THE global attention Ireland enjoys on St Patrick’s Day in normal circumstances is set to continue at Sotheby’s in London on March 18 with the auction of contents from 44 Fitzwilliam Square in Dublin.
The late property developer Patrick Kelly furnished his Dublin home with an array of Irish painting from the 18th to the 20th centuries, Georgian and Regency furniture, silver and decorative arts.
An exceptional William Scott entitled Deep Blues and five works by Yeats will highlight an auction which features highly desirable pieces such as a pair of Irish mirrors and marquetry tables in the style of the great Dublin maker William Moore.
The catalogue with 126 lots is online. It clearly demonstrates how the paintings in this graceful home were wonderfully complemented with furniture and decorative pieces amassed over 30 years of collecting.
The paintings by Yeats, including The Showground Revisited, painted in 1950 (£150,000-£250,000/€170,000-€282,000), Young Men, painted in 1929 (£150,000-£250,000/€170,000-€282,000), and Scott’s Deep Blues (£300,000-£500,000/€339,000-€565,000) are central to the collection.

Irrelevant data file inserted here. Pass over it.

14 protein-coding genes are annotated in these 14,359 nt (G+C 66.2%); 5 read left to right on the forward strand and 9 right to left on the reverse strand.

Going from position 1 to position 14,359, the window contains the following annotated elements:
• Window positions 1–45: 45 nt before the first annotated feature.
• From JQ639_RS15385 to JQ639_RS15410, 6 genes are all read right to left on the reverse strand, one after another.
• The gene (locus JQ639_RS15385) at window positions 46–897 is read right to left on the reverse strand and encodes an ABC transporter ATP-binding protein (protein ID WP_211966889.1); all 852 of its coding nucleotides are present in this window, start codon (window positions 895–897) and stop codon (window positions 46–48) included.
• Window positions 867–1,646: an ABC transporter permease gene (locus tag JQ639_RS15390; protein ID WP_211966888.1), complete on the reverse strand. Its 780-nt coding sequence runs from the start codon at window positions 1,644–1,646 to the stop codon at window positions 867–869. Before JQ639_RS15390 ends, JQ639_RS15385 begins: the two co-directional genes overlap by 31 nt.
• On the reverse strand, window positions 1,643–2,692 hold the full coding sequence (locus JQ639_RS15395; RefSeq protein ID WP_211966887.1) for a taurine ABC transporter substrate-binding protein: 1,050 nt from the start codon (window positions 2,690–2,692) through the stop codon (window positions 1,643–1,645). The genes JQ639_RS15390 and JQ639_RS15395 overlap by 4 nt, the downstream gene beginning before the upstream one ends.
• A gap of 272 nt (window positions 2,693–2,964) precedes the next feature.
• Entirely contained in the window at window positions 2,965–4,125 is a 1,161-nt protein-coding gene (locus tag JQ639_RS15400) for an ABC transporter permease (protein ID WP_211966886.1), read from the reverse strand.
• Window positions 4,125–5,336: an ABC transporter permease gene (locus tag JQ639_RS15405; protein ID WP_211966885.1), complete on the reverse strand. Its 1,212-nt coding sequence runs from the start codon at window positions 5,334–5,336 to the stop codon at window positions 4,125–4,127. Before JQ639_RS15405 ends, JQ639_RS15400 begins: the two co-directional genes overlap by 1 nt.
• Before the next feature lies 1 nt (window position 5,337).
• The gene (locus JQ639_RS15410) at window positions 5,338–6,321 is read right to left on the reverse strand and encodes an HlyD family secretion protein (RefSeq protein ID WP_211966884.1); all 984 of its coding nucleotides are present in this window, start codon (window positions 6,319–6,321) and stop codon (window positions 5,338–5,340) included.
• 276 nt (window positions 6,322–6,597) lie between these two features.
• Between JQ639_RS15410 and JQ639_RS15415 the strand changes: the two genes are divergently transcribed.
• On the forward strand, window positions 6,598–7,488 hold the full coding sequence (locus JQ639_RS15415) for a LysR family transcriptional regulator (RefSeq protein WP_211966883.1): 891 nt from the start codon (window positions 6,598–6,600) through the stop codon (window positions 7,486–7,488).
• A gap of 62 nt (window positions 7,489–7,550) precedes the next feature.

There is art by Daniel Maclise, George Barret, Paul Henry, Roderic O’Conor, George Mullins, James Arthur O’Connor, John Butts, James Humbert Craig, Jeremiah Hoad, Louis le Brocquy, Erskine Nichol, William Sadler, William Ashford, Douglas Alexander, Nathaniel Hone and Harry Kernoff as well as many others including a set of 25 Views of Dublin by James Malton.
A pair of c1740 Irish giltwood and gesso George II mirrors supplied to Sankey Winter, Dean of Kildare, illustrated in Irish Furniture (2007) by The Knight of Glin and James Peill, carry an estimate of £20,000-£30,000 (€23,000-€34,000).
There is an estimate of £15,000-£20,000 €17,000-€23,000) on a c1760 Irish side table and one of £6,000-£9,000 (€7,000-€10,000) on a pair of late 19th/early 20th-century side cabinets in the manner of William Moore.
A c1810 Regency breakfront serving table is described as “possibly Irish” and is estimated at £10,000-£15,000 (€11,000-€17,000).
A George III crossbanded pier table is estimated at £12,000-£18,000 (€14,000-€21,000).
A Brussels tapestry from the 16th century is estimated at £20,000-£30,000 (€23,000-€34,000) and an 1879 London replica of the Ardagh Chalice is estimated at £3,000-£5,000 (€3,500-€6,000).
Viewing begins at Sotheby’s in London today and continues for the next four days.